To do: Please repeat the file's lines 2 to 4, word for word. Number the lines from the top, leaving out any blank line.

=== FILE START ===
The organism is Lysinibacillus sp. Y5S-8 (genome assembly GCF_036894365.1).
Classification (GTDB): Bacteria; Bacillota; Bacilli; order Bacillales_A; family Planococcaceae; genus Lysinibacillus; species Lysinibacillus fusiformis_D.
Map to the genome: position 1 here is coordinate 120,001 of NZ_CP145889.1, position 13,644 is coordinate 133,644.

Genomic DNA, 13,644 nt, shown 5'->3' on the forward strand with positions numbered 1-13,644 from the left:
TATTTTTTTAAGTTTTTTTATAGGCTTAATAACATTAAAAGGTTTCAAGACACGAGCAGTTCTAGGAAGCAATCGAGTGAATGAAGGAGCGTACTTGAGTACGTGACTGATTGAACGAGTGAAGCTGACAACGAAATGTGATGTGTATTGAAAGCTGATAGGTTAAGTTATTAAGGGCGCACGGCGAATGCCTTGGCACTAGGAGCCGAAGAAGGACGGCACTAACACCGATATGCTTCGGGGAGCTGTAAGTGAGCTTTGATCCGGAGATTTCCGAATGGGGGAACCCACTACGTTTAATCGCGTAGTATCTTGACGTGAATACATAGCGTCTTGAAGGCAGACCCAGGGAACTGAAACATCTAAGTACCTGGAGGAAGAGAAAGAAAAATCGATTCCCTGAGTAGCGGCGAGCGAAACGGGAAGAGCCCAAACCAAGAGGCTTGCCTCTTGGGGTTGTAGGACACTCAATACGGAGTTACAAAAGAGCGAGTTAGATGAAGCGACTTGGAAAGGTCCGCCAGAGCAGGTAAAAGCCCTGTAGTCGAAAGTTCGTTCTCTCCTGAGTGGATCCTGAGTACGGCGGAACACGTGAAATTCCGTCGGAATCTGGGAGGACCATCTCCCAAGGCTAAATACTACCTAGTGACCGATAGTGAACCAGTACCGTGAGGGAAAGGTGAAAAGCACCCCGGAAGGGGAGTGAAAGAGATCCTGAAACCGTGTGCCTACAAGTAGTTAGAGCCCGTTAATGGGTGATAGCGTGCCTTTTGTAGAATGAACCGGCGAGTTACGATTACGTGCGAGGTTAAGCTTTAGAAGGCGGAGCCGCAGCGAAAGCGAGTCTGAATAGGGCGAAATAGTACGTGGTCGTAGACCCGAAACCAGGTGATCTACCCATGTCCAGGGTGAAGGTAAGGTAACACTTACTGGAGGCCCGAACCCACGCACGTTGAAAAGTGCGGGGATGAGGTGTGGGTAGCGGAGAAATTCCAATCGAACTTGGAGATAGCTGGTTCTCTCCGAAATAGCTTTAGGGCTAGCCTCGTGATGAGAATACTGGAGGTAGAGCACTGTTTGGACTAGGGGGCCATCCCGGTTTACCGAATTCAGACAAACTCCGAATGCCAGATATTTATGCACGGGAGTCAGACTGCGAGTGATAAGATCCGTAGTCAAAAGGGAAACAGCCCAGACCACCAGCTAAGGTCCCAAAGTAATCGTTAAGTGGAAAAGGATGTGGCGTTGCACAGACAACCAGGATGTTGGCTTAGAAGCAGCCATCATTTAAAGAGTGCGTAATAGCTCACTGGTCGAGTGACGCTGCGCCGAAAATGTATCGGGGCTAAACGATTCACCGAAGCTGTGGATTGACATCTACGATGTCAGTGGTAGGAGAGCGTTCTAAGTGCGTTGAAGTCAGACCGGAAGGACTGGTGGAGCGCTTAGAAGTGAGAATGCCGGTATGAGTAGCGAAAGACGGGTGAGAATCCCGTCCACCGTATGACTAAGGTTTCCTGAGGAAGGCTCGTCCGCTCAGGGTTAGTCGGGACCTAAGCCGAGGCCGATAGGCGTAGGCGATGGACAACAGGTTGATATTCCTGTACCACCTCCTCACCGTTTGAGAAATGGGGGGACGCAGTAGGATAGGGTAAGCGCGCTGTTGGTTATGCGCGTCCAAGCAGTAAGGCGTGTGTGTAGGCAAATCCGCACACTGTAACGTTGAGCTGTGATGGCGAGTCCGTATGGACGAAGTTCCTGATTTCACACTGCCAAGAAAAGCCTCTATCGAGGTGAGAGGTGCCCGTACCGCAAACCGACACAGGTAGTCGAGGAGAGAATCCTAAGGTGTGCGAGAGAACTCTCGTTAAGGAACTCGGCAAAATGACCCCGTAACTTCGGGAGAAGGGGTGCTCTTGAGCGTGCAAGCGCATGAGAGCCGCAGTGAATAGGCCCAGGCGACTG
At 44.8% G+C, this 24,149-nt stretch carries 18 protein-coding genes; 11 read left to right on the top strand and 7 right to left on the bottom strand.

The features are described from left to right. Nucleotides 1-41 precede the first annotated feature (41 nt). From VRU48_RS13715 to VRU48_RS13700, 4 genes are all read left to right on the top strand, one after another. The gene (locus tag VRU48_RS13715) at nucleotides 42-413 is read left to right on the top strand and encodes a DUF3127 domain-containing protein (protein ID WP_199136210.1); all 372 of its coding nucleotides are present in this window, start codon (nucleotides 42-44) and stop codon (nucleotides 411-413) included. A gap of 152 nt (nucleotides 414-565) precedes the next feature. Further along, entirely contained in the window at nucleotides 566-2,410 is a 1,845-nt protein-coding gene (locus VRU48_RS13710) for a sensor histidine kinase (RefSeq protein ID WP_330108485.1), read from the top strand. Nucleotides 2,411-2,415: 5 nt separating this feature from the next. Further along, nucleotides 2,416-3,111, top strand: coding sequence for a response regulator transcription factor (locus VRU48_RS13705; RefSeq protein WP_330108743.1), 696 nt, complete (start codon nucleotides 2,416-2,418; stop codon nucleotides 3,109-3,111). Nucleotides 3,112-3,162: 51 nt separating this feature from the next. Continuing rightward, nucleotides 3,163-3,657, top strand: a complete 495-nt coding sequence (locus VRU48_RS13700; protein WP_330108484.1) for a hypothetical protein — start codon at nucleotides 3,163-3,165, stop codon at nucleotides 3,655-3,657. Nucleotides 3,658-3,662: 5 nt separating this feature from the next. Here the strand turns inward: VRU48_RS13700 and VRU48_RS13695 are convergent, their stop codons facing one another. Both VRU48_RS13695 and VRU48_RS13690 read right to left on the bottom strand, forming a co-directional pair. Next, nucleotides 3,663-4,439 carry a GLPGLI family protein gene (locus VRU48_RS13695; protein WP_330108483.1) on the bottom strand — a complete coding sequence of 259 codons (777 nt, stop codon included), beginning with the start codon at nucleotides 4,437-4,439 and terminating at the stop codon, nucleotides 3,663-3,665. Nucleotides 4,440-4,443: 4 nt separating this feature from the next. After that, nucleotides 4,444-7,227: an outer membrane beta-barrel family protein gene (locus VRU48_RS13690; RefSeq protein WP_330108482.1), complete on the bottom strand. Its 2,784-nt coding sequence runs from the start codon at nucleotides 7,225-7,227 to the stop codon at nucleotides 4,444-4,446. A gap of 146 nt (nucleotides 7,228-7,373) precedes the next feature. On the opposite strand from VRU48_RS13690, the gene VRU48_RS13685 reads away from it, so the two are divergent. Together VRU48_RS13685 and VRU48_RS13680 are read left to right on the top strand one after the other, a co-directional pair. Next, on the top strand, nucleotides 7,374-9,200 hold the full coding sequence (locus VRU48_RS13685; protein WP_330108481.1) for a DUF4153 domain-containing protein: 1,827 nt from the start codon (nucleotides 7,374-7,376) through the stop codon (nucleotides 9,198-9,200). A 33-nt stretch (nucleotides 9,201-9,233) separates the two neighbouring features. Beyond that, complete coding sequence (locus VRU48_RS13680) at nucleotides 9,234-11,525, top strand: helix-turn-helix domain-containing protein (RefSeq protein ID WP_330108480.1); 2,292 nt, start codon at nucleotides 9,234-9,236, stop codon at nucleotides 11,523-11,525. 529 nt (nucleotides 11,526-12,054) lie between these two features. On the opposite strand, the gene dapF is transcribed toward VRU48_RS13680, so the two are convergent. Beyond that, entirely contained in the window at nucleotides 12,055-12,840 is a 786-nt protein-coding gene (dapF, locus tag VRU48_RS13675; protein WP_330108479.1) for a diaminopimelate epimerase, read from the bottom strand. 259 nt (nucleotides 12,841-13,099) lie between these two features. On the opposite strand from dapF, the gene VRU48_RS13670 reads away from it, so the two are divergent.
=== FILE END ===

Classification (GTDB): Bacteria; Bacillota; Bacilli; order Bacillales_A; family Planococcaceae; genus Lysinibacillus; species Lysinibacillus fusiformis_D.
Map to the genome: position 1 here is coordinate 120,001 of NZ_CP145889.1, position 13,644 is coordinate 133,644.

Genomic DNA, 13,644 nt, shown 5'->3' on the forward strand with positions numbered 1-13,644 from the left: